Philip Levine


Dawn. I was just walking
back across the tracks
toward the loading docks
when I saw a kid climb
out of a boxcar, his blue
jacket trailing like a skirt,
and make for the fence. He’d
hoisted a wet wooden flat
of fresh fish on his right
shoulder, and he tottered
back and forth like someone
with one leg shorter than
the other. I took my glasses
off and wiped them on the tails
of my dirty shirt, and all
I could see were the smudges
of the men wakening one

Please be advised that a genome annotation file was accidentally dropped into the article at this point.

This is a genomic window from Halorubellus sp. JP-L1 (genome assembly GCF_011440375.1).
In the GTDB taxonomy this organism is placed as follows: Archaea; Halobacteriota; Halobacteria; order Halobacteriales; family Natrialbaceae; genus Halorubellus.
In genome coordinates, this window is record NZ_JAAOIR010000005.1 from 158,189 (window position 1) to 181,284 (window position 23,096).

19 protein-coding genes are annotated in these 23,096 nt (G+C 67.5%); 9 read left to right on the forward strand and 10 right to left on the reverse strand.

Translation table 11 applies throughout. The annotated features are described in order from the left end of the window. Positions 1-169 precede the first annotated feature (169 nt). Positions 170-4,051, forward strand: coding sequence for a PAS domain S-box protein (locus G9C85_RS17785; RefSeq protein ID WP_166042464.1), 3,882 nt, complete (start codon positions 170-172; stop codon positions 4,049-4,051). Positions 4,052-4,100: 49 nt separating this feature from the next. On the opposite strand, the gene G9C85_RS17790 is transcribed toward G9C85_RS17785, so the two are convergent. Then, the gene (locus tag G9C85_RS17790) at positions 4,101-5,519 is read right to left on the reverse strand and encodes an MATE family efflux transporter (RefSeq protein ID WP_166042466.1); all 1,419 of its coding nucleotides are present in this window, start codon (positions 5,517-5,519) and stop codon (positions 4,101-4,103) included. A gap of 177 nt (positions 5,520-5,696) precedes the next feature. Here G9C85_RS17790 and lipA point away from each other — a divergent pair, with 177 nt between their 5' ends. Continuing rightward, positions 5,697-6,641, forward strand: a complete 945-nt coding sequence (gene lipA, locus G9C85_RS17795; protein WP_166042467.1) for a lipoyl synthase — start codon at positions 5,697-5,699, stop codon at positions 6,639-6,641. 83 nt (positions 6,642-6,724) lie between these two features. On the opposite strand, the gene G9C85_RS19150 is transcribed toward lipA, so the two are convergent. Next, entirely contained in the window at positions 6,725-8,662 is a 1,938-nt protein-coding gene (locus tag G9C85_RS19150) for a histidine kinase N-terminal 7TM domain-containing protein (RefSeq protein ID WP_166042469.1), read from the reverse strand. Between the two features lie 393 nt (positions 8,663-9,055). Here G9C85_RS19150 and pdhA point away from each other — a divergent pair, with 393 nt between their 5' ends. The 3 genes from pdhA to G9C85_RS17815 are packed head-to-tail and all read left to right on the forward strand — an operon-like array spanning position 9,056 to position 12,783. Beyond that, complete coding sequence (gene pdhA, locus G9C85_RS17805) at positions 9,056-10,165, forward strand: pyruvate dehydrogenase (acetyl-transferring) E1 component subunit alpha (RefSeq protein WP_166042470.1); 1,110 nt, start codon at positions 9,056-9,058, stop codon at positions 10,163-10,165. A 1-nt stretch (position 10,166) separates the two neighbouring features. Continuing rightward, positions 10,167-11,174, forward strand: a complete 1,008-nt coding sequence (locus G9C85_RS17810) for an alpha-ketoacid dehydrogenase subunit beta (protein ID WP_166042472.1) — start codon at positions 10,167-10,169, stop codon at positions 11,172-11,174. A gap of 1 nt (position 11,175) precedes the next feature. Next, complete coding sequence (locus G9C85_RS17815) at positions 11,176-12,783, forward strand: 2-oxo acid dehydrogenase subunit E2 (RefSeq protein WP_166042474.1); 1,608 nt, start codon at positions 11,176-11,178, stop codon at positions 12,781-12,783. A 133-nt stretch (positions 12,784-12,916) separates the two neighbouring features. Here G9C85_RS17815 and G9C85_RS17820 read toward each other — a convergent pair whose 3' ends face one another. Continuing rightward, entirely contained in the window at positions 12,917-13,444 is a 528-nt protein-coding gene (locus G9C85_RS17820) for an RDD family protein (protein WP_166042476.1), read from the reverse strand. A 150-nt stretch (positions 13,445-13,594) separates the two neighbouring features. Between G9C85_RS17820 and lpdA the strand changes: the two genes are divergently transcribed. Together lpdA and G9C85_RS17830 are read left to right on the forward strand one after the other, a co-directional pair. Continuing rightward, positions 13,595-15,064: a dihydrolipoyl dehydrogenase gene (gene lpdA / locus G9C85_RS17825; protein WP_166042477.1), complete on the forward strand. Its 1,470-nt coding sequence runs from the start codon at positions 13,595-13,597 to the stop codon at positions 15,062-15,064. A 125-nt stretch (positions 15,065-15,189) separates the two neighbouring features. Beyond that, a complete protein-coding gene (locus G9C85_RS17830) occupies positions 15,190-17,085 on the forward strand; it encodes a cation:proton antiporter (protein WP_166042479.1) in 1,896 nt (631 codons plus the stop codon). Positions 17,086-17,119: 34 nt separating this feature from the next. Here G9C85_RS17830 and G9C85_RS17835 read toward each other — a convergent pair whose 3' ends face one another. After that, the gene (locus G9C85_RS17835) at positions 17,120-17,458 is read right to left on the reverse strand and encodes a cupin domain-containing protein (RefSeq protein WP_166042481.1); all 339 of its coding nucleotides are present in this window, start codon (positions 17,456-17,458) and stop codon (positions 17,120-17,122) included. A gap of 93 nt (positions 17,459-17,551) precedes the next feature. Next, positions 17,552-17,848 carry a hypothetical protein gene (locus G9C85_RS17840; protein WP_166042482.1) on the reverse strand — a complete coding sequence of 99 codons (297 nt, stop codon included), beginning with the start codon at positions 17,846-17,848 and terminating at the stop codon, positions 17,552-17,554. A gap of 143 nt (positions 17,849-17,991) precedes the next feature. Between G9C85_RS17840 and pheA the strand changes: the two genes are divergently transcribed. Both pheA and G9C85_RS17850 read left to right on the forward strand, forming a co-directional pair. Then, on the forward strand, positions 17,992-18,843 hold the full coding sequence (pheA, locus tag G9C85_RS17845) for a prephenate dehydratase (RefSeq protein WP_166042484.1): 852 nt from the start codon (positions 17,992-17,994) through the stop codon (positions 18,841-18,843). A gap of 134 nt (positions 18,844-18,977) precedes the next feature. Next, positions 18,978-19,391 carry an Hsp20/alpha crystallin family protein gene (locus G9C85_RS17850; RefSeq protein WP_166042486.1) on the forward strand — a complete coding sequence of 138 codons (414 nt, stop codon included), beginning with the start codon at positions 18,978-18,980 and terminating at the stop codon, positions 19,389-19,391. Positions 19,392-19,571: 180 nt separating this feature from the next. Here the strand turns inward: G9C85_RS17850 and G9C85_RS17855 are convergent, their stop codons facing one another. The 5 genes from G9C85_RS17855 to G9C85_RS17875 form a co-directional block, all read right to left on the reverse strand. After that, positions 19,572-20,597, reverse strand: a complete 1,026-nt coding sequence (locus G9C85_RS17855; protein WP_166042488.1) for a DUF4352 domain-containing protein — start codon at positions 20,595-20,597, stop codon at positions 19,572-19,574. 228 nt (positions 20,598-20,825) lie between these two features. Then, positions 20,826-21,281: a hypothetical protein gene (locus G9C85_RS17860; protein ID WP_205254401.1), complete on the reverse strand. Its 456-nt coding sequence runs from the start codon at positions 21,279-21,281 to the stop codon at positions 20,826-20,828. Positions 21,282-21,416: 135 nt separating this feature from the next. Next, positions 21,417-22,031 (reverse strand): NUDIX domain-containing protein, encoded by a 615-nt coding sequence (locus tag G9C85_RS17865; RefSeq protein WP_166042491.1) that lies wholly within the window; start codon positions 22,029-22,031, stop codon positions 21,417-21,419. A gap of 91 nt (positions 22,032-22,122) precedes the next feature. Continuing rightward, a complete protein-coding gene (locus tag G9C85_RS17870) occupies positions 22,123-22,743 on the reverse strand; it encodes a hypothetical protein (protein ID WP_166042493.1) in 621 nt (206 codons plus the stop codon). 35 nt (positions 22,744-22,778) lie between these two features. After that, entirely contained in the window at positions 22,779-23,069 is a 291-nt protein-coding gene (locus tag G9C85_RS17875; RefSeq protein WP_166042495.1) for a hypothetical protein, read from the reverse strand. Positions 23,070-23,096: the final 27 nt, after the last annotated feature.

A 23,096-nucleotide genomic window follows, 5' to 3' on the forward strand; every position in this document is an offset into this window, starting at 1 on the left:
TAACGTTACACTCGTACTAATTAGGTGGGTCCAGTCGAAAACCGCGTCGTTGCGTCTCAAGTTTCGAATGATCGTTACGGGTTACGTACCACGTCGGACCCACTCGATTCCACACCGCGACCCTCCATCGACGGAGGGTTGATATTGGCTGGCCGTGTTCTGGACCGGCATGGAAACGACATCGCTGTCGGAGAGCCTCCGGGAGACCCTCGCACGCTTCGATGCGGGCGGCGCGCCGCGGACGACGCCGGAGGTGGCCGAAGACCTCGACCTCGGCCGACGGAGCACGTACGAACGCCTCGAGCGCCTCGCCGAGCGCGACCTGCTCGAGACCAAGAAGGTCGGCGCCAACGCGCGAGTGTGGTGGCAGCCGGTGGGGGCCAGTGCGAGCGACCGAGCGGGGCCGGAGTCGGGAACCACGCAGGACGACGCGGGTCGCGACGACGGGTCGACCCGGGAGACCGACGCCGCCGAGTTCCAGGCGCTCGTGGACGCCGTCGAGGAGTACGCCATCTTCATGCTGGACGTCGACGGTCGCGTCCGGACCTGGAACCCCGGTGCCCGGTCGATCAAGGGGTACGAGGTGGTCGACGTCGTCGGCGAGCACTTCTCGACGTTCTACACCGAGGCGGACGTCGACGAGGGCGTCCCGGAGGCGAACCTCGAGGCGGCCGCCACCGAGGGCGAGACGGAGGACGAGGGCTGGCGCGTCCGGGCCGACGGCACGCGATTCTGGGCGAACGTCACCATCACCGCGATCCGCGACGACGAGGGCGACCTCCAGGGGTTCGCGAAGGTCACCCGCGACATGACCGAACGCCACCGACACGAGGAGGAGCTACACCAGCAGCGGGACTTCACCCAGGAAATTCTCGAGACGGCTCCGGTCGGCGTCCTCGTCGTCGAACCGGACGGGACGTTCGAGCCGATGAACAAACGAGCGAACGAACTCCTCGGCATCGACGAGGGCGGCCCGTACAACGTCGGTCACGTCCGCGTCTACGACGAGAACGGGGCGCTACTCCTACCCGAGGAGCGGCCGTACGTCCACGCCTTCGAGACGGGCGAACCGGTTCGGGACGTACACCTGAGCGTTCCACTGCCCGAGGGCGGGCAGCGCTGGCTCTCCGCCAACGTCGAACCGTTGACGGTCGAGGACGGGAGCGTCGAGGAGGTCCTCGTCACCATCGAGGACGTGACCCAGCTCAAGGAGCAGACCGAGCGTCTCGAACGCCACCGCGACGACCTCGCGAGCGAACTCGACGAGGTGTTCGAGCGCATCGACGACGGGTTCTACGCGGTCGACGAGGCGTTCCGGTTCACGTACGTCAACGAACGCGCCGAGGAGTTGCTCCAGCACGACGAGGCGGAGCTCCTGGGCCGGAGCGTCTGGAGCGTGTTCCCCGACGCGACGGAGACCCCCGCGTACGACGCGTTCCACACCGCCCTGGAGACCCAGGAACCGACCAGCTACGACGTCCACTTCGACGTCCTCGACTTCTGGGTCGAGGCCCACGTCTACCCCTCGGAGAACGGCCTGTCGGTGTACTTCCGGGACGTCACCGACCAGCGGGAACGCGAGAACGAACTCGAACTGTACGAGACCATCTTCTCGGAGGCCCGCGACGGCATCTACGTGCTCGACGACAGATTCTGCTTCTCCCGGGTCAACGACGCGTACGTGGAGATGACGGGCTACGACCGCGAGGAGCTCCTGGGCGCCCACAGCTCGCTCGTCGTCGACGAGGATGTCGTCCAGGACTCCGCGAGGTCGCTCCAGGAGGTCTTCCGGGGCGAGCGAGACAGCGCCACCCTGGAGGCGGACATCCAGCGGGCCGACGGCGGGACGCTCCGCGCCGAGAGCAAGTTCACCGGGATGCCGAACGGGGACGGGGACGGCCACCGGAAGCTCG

at a time and reaching for
both the sky and the earth.
My brother-in-law Joseph,
the railroad cop, who talked
all day and all night of beer
and pussy, Joseph in his suit
shouting out my name, Pheeel!
Pheeel! waving a blue bandana
and pointing behind me to
where the kid cleared the fence
and the weak March sun
had topped the car barns,
to a pale, watery sky, wisps
of dirty smoke, and the day.